MONDAY MUSINGS

What’s the Deal with #Blessed?

#blessed

Have you noticed the increased popularity of #Blessed across social media platforms?

Got a new car? #Blessed. Family vacation? #Blessed. Pumpkin spiced anything? #Blessed.

Celebrities have joined the bandwagon, too. I won’t mention any names. I’m sure you’ve seen them.

Of course, Christians use the word as well. We pray for God to bless our families and ministries. We attribute gifts as “God’s blessings.”

Now, don’t get me wrong. I’m a huge fan of showing gratitude. But lately, I’ve gotten irked by the major misuse of a precious word, cheapening its immense implications. 

Blessed is a Christian word. A deeply spiritual word rooted in Scripture. In fact, the word blessed originated from God Himself in Genesis 1:22 when He blessed the sea creatures and birds, telling them to be fruitful and multiply on the earth.

What does blessed truly mean?

I found a “Priestly Blessing” in my bible that helps us see the deeper meaning.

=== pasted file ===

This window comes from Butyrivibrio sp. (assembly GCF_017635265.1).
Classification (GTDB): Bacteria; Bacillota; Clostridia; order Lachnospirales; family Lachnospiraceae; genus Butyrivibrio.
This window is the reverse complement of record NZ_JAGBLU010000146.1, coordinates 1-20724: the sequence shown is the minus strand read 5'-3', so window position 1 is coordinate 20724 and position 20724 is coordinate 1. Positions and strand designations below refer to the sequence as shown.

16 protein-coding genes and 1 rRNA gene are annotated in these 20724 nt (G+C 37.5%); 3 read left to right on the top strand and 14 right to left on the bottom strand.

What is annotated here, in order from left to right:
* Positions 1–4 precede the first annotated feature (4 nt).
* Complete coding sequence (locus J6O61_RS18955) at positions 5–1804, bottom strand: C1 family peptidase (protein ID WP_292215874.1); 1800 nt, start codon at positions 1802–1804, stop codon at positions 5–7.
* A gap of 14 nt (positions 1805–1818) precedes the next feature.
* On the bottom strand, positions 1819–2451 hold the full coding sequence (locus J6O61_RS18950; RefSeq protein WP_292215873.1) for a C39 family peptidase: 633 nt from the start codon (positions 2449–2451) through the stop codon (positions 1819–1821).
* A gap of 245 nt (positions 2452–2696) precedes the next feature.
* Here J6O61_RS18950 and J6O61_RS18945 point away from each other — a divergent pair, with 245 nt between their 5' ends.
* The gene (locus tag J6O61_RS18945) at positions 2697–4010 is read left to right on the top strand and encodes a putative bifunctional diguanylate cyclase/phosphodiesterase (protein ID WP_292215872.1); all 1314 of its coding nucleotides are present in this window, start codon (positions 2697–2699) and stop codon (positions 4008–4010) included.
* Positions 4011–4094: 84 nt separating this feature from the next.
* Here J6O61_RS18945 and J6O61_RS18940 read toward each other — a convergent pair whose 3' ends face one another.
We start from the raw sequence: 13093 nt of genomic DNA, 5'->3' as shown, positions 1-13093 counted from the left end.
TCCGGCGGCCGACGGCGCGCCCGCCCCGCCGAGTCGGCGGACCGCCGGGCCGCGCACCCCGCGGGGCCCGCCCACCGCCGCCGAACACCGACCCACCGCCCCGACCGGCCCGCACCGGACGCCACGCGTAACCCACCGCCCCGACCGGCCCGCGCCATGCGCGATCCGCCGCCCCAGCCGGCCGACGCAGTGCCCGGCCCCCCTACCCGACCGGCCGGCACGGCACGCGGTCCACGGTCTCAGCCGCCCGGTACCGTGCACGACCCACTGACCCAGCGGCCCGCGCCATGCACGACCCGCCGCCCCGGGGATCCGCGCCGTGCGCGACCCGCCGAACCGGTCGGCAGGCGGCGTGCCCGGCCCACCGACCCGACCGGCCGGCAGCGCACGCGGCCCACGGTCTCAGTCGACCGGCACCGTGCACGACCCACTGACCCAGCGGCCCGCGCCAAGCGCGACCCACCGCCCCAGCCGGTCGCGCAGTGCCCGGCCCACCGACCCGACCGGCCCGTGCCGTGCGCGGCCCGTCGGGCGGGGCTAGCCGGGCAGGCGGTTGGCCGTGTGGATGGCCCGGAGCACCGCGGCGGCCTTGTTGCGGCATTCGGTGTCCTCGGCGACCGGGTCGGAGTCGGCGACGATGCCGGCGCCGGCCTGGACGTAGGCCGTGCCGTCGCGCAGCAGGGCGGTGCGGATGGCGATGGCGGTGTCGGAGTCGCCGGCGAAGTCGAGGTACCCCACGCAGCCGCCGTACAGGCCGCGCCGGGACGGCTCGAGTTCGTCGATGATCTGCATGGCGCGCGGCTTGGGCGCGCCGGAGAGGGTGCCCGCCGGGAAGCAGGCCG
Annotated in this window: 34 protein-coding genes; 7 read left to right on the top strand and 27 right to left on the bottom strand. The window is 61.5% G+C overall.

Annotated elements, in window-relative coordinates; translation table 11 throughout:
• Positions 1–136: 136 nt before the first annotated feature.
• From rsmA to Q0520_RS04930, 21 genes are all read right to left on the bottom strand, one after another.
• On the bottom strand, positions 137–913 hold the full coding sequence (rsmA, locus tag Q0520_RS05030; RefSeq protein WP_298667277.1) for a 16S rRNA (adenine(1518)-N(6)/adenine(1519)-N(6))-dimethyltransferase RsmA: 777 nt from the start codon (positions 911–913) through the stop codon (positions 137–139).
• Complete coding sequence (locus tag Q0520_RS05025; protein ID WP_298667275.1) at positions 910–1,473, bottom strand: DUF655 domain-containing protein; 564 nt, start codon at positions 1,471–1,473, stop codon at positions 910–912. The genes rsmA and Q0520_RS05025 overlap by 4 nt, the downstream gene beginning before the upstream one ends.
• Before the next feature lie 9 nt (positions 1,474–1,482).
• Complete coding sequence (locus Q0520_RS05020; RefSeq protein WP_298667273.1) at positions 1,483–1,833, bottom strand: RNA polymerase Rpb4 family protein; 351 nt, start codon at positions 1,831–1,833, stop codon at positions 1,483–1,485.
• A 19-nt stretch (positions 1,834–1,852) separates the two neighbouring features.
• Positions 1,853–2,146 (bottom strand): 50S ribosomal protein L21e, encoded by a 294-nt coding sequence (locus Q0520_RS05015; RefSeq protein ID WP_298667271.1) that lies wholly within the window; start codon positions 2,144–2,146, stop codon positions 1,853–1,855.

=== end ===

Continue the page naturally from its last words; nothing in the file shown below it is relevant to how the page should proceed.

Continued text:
“The Lord said to Moses, ‘Tell Aaron and his sons to bless the people of Israel with this special blessing:

‘May the Lord bless you and protect you. May the Lord smile upon you and be gracious to you. May the Lord show you his favor and give you peace.’

Whenever Aaron and his sons bless the people of Israel in my name, I myself will bless them.” Numbers 6:22-27

A summary of the commentary in the New Living Translation states this:

A blessing was one way of asking for God’s divine favor to rest upon others. The ancient blessing in these verses helps us understand what a blessing was supposed to do. (1) bless and protect them; (2) be pleased (smile on them); (3) be gracious to them; (4) give his favor and approval of them; (5) give peace.